• WJ, your comment gave me pause. I do think that is a very likely scenario–that listening to music while one is writing will affect the writing–and it isn’t necessarily in a good way. After all, we have to be able to hear the sounds of the writing as we writing–and that means sentence rhythms as much as it does the words themselves.

      • Yes. For some parts of the novel, I listened to jazz and for the rest I listened to classical. The result was different rhythms, even though the narrator was the same. Bad idea that needed correcting.

        • I hope people read your comments here because you make such a good point about an aspect of writing prose that is so often ignored–the rhythm of the sentences.

  9. menomama3

    Silence is music to my ears. Absolutely have to have it to write anything. Music is too distracting. If I could have my druthers, I’d like the cone of silence from Get Smart because absolute silence is nearly impossible in a 1400 sq. foot townhouse full of 5 people. Sunday morning, 5:30 a.m., a cup of coffee and sometimes the keyboard, sometimes pen and paper. That’s my writing habit.

  10. Music, sometimes – but when I wrote poetry, my routine was to read five poems, then write my own. Reading poems did the trick better than music did.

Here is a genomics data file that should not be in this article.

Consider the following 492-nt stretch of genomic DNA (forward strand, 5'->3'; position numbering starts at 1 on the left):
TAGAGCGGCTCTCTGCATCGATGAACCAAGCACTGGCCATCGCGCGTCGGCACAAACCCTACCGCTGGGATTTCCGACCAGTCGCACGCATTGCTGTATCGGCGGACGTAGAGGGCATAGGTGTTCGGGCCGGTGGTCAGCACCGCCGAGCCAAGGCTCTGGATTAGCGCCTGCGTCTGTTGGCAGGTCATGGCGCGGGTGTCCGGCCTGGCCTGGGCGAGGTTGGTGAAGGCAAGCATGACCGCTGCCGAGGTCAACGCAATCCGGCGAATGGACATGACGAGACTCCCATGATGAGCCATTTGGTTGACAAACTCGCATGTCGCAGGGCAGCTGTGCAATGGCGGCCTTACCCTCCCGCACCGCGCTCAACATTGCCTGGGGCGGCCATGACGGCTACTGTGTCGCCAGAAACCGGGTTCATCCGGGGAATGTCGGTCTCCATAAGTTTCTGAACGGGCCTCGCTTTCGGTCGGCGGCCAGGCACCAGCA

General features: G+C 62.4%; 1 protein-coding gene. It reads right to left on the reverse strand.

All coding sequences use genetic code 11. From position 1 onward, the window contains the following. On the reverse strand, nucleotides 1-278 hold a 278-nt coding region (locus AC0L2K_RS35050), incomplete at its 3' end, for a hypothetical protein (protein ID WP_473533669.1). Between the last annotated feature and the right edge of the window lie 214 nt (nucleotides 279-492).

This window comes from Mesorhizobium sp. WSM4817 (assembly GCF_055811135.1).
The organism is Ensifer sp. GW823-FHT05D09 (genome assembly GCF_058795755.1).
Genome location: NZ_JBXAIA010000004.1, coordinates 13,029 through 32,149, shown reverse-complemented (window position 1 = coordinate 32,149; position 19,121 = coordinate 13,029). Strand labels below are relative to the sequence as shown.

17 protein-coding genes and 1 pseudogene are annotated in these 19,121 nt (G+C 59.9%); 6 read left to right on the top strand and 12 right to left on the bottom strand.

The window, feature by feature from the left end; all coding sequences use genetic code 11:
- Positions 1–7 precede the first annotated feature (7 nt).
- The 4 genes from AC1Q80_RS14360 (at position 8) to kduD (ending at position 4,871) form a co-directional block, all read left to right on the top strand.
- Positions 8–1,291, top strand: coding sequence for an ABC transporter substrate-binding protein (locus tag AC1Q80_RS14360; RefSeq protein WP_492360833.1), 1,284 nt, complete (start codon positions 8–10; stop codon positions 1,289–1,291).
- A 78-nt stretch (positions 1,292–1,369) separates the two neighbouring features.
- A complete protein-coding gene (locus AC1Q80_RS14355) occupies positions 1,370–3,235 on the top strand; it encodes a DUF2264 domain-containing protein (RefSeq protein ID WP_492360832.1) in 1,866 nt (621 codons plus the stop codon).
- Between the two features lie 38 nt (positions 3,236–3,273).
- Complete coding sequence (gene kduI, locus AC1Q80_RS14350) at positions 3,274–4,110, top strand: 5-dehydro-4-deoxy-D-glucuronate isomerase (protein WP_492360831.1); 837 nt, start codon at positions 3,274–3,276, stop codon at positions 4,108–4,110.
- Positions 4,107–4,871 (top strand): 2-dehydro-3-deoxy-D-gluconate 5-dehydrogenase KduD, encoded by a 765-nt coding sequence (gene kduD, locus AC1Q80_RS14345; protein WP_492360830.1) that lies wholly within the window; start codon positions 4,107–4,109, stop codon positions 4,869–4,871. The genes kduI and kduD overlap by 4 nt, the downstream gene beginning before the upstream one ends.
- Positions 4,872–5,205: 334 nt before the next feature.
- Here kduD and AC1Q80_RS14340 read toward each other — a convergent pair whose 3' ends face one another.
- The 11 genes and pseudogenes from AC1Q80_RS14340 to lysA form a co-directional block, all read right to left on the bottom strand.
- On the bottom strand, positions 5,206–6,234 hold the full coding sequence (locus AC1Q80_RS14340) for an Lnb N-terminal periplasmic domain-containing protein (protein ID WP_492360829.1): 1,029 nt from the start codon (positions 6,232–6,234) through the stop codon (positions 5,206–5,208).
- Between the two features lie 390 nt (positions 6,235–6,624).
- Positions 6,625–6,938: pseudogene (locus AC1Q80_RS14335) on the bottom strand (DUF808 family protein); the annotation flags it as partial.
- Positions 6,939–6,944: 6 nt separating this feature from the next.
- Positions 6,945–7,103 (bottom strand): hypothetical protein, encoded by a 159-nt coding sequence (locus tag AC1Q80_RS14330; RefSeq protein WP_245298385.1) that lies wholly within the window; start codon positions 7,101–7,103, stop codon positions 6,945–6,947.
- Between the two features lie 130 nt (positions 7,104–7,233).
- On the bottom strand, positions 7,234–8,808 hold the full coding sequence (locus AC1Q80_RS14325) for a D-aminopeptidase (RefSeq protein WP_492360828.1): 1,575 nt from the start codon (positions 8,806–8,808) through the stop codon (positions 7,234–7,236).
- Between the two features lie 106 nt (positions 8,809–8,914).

11. I absolutely love Vivaldi and do my housework to that music 🙂 As for writing, there are only a few artists I can listen to while I’m writing. Seal, David Gray and Sade. I have them in the background and they really help with my muse. I can’t listen to anything rocky or new because it takes my concentration.

    Seal, David Gray and Sade – I hope you’re reading this! 😀

    • Dianne, hah, so funny! So you want comfort music in the background (I don’t mean that in a bad way, but what is comfortable to you)? Vivaldi is GREAT for housework!! So is the Broadway Cast recording of the musical The Scarlet Pimpernel. All that waltz music ;).

  12. Silence … I need silence in order to write. Even the low bass from the TV in the other room is enough to distract me. At least until I get into the “groove.” But I write very little poetry and when I do write poetry, I don’t really work at it. It’s spontaneous … something quickly jotted down in my notebook. Maybe reworked later if I think it still has promise, if it still speaks to me. Now, when I’m knitting I love listening to audiobooks. Lately my husband has been playing Elvis Costello when we cook together. So there’s some music, but not with writing. And, frankly, whatever gets you to write, Luanne, is a good thing, even if it is soda 😉